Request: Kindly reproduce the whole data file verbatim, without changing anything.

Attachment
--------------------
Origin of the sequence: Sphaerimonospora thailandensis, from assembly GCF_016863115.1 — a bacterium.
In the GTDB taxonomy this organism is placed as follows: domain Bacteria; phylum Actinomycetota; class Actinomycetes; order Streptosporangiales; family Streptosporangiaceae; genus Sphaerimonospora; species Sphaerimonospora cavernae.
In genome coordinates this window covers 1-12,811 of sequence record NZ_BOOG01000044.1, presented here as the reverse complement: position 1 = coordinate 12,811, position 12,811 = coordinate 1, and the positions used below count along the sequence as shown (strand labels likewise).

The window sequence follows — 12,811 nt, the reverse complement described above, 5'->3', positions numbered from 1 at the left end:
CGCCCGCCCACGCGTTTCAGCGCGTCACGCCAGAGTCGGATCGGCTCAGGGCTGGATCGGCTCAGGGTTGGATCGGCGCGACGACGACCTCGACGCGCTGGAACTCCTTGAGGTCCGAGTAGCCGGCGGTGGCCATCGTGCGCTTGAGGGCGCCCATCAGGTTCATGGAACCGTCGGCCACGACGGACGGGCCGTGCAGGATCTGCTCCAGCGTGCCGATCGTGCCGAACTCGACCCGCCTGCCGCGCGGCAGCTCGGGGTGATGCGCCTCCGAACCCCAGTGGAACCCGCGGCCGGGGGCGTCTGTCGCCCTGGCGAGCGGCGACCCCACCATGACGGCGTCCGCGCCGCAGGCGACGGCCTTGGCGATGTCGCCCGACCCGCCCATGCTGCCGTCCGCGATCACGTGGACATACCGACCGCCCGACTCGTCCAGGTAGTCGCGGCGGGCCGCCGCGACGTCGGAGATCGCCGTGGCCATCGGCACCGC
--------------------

Origin of the sequence: Sphaerimonospora thailandensis, from assembly GCF_016863115.1 — a bacterium.
In the GTDB taxonomy this organism is placed as follows: domain Bacteria; phylum Actinomycetota; class Actinomycetes; order Streptosporangiales; family Streptosporangiaceae; genus Sphaerimonospora; species Sphaerimonospora cavernae.
In genome coordinates this window covers 1-12,811 of sequence record NZ_BOOG01000044.1, presented here as the reverse complement: position 1 = coordinate 12,811, position 12,811 = coordinate 1, and the positions used below count along the sequence as shown (strand labels likewise).

The window sequence follows — 12,811 nt, the reverse complement described above, 5'->3', positions numbered from 1 at the left end:
CGCCCGCCCACGCGTTTCAGCGCGTCACGCCAGAGTCGGATCGGCTCAGGGCTGGATCGGCTCAGGGTTGGATCGGCGCGACGACGACCTCGACGCGCTGGAACTCCTTGAGGTCCGAGTAGCCGGCGGTGGCCATCGTGCGCTTGAGGGCGCCCATCAGGTTCATGGAACCGTCGGCCACGACGGACGGGCCGTGCAGGATCTGCTCCAGCGTGCCGATCGTGCCGAACTCGACCCGCCTGCCGCGCGGCAGCTCGGGGTGATGCGCCTCCGAACCCCAGTGGAACCCGCGGCCGGGGGCGTCTGTCGCCCTGGCGAGCGGCGACCCCACCATGACGGCGTCCGCGCCGCAGGCGACGGCCTTGGCGATGTCGCCCGACCCGCCCATGCTGCCGTCCGCGATCACGTGGACATACCGACCGCCCGACTCGTCCAGGTAGTCGCGGCGGGCCGCCGCGACGTCGGAGATCGCCGTGGCCATCGGCACCGC